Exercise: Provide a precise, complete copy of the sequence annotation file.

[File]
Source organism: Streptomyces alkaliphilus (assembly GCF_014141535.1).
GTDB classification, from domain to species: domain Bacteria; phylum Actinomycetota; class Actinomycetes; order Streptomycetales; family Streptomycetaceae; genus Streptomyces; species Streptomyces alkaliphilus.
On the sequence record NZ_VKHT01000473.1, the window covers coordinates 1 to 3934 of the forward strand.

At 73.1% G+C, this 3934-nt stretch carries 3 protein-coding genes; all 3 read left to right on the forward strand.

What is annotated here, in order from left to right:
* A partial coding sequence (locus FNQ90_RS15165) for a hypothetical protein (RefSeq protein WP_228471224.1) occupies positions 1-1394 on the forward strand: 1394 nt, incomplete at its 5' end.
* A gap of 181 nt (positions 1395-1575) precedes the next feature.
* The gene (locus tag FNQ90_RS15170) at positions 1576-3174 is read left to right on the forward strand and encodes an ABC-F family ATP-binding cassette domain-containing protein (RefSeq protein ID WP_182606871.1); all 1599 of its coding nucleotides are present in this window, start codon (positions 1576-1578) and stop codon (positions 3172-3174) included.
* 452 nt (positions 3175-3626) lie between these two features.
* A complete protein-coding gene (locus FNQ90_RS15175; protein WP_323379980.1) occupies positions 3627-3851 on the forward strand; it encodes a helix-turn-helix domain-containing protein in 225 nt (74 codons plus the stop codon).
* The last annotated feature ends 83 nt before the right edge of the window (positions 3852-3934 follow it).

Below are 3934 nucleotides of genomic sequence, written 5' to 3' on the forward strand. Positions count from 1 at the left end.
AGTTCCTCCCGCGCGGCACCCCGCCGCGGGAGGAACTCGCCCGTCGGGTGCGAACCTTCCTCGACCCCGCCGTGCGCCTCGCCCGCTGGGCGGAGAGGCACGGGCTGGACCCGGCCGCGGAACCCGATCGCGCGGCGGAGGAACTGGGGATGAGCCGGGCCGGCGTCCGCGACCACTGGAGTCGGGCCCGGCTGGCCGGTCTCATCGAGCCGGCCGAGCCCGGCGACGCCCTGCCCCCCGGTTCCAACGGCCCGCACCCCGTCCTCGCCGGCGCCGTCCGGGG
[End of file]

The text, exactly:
Source organism: Streptomyces alkaliphilus (assembly GCF_014141535.1).
GTDB classification, from domain to species: domain Bacteria; phylum Actinomycetota; class Actinomycetes; order Streptomycetales; family Streptomycetaceae; genus Streptomyces; species Streptomyces alkaliphilus.
On the sequence record NZ_VKHT01000473.1, the window covers coordinates 1 to 3934 of the forward strand.

At 73.1% G+C, this 3934-nt stretch carries 3 protein-coding genes; all 3 read left to right on the forward strand.

What is annotated here, in order from left to right:
* A partial coding sequence (locus FNQ90_RS15165) for a hypothetical protein (RefSeq protein WP_228471224.1) occupies positions 1-1394 on the forward strand: 1394 nt, incomplete at its 5' end.
* A gap of 181 nt (positions 1395-1575) precedes the next feature.
* The gene (locus tag FNQ90_RS15170) at positions 1576-3174 is read left to right on the forward strand and encodes an ABC-F family ATP-binding cassette domain-containing protein (RefSeq protein ID WP_182606871.1); all 1599 of its coding nucleotides are present in this window, start codon (positions 1576-1578) and stop codon (positions 3172-3174) included.
* 452 nt (positions 3175-3626) lie between these two features.
* A complete protein-coding gene (locus FNQ90_RS15175; protein WP_323379980.1) occupies positions 3627-3851 on the forward strand; it encodes a helix-turn-helix domain-containing protein in 225 nt (74 codons plus the stop codon).
* The last annotated feature ends 83 nt before the right edge of the window (positions 3852-3934 follow it).

Below are 3934 nucleotides of genomic sequence, written 5' to 3' on the forward strand. Positions count from 1 at the left end.
AGTTCCTCCCGCGCGGCACCCCGCCGCGGGAGGAACTCGCCCGTCGGGTGCGAACCTTCCTCGACCCCGCCGTGCGCCTCGCCCGCTGGGCGGAGAGGCACGGGCTGGACCCGGCCGCGGAACCCGATCGCGCGGCGGAGGAACTGGGGATGAGCCGGGCCGGCGTCCGCGACCACTGGAGTCGGGCCCGGCTGGCCGGTCTCATCGAGCCGGCCGAGCCCGGCGACGCCCTGCCCCCCGGTTCCAACGGCCCGCACCCCGTCCTCGCCGGCGCCGTCCGGGG